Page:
What is Atrial Fibrillation?
Atrial fibrillation is an irregular heartbeat that occurs when the two upper chambers of the heart are not coordinated with the lower chambers, resulting in heart palpitations and other symptoms.
What are the Symptoms?
The symptoms of atrial fibrillation are:
- Heart palpitations that make you feel like your heart is racing, irregular or flip-flopping
- Less stamina for exercise
- Shortness of breath
- Chest pain
How is it Diagnosed?
To diagnose atrial fibrillation, your doctor will conduct a physical exam and may order tests including:
- Electrocardiogram – This test shows on graph paper the electrical impulses of the heart at the time it is given
- Holter Monitor or Event Recorder – For patients whose irregular heartbeats are less frequent, this monitor can be used. It is worn over a prescribed period of time to capture these irregular beats.
How is it Treated?
Treatment for atrial fibrillation varies based on several factors, including what is causing the problem, if there are underlying conditions, how healthy your heart is, etc. In some cases, your doctor will try to restore your heart’s normal rhythm either through electrical cardioversion (using electric shock) or with medication. This treatment may be followed up with anti-arrhythmic medication. Another option is to take medications that control your heartrate, restoring it to normal.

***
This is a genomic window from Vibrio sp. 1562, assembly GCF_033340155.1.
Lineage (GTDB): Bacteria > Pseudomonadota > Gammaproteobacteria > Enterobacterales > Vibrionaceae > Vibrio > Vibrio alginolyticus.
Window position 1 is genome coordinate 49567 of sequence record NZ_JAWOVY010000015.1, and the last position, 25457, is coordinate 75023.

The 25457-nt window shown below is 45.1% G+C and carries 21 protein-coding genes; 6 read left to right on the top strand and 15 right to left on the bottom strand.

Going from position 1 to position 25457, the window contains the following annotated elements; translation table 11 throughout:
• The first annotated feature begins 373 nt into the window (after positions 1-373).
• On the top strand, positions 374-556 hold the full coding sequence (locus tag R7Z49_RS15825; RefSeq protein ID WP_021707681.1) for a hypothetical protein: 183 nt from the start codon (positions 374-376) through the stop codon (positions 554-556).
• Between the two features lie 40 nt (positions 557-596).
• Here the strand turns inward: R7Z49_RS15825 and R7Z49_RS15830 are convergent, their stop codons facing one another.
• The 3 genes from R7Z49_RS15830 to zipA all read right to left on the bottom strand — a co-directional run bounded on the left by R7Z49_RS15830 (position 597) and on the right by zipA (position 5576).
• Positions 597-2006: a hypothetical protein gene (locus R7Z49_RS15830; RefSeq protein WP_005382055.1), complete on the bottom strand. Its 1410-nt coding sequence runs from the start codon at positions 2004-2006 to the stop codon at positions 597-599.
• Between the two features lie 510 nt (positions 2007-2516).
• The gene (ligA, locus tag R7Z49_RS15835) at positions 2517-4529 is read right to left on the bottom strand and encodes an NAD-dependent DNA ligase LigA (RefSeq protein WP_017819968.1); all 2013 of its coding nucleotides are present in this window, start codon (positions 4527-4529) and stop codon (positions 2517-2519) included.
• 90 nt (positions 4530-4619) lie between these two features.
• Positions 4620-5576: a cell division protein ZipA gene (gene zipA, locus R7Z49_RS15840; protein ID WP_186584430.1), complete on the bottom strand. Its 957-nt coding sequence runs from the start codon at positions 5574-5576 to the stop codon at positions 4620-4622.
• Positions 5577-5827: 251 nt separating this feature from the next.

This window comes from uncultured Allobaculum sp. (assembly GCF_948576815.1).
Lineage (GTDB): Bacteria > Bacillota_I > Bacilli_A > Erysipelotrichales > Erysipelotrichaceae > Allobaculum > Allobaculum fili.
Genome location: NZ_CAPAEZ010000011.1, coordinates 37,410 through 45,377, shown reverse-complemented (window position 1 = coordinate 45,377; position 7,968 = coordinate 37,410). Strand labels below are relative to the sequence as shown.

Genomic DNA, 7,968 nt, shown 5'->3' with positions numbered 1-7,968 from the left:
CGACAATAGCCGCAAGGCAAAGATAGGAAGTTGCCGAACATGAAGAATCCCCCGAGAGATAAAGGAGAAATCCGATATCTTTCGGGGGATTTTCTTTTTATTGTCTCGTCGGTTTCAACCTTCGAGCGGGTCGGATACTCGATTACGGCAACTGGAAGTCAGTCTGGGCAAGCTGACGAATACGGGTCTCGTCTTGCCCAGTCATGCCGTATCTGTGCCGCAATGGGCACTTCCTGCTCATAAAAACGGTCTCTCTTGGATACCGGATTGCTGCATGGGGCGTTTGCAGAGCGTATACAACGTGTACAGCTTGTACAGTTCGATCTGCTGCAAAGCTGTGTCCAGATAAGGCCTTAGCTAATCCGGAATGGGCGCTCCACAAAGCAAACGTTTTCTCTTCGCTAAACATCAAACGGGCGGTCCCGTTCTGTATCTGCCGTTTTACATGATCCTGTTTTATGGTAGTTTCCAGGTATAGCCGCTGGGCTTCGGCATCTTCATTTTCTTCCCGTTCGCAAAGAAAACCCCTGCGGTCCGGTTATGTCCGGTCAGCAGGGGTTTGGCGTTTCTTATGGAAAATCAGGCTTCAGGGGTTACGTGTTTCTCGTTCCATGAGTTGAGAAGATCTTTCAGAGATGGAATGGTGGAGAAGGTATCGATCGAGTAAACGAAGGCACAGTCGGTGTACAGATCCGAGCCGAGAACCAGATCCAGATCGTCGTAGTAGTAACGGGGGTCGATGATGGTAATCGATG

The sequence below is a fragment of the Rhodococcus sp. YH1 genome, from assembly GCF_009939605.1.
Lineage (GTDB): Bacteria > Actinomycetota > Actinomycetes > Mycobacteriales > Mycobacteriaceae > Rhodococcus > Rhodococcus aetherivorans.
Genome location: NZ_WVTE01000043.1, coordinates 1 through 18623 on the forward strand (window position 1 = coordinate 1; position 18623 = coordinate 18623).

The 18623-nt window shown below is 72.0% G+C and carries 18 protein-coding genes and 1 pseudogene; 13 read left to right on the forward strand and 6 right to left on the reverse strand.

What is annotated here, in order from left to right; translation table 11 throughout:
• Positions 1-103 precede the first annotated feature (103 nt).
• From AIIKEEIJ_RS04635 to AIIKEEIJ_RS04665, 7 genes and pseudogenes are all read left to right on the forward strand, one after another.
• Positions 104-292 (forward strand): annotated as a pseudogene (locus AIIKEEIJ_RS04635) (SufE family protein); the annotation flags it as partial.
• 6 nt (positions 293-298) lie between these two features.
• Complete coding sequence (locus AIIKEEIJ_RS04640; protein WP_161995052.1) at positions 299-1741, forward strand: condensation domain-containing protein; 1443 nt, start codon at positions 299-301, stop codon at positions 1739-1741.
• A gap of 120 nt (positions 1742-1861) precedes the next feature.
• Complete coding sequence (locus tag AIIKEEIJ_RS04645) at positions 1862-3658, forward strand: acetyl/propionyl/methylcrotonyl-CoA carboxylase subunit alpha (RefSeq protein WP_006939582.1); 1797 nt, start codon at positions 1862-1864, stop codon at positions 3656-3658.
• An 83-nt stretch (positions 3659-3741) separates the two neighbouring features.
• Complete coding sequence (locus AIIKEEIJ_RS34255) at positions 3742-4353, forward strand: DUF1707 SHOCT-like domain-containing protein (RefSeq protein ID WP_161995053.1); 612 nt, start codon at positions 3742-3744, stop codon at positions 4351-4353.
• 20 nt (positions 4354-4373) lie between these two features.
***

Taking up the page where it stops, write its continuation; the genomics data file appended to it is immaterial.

If these treatments fail, your doctor may suggest procedures like a catheter ablation or a surgical maze procedure that targets and destroys the heart tissue causing the problematic electrical signals. The biggest concern for atrial fibrillation patients is increased risk of stroke, especially for patients with heart disease. In this type of case, your doctor may prescribe blood-thinning medications as well.Previous Page Last Review Date: May 20, 2019